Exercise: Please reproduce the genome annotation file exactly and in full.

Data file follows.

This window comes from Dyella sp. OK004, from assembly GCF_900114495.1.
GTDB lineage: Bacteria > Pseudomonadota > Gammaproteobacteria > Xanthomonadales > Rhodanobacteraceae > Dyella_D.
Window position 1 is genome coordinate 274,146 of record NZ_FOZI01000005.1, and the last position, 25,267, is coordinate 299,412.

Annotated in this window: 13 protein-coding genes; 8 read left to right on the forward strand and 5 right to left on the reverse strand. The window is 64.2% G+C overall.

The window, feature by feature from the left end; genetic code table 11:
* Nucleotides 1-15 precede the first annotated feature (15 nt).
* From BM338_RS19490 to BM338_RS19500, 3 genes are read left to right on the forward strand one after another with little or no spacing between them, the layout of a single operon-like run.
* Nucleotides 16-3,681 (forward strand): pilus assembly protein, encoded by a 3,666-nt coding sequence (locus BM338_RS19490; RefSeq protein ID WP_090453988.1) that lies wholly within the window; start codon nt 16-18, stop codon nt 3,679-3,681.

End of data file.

This window comes from Dyella sp. OK004, from assembly GCF_900114495.1.
GTDB lineage: Bacteria > Pseudomonadota > Gammaproteobacteria > Xanthomonadales > Rhodanobacteraceae > Dyella_D.
Window position 1 is genome coordinate 274,146 of record NZ_FOZI01000005.1, and the last position, 25,267, is coordinate 299,412.

Annotated in this window: 13 protein-coding genes; 8 read left to right on the forward strand and 5 right to left on the reverse strand. The window is 64.2% G+C overall.

The window, feature by feature from the left end; genetic code table 11:
* Nucleotides 1-15 precede the first annotated feature (15 nt).
* From BM338_RS19490 to BM338_RS19500, 3 genes are read left to right on the forward strand one after another with little or no spacing between them, the layout of a single operon-like run.
* Nucleotides 16-3,681 (forward strand): pilus assembly protein, encoded by a 3,666-nt coding sequence (locus BM338_RS19490; RefSeq protein ID WP_090453988.1) that lies wholly within the window; start codon nt 16-18, stop codon nt 3,679-3,681.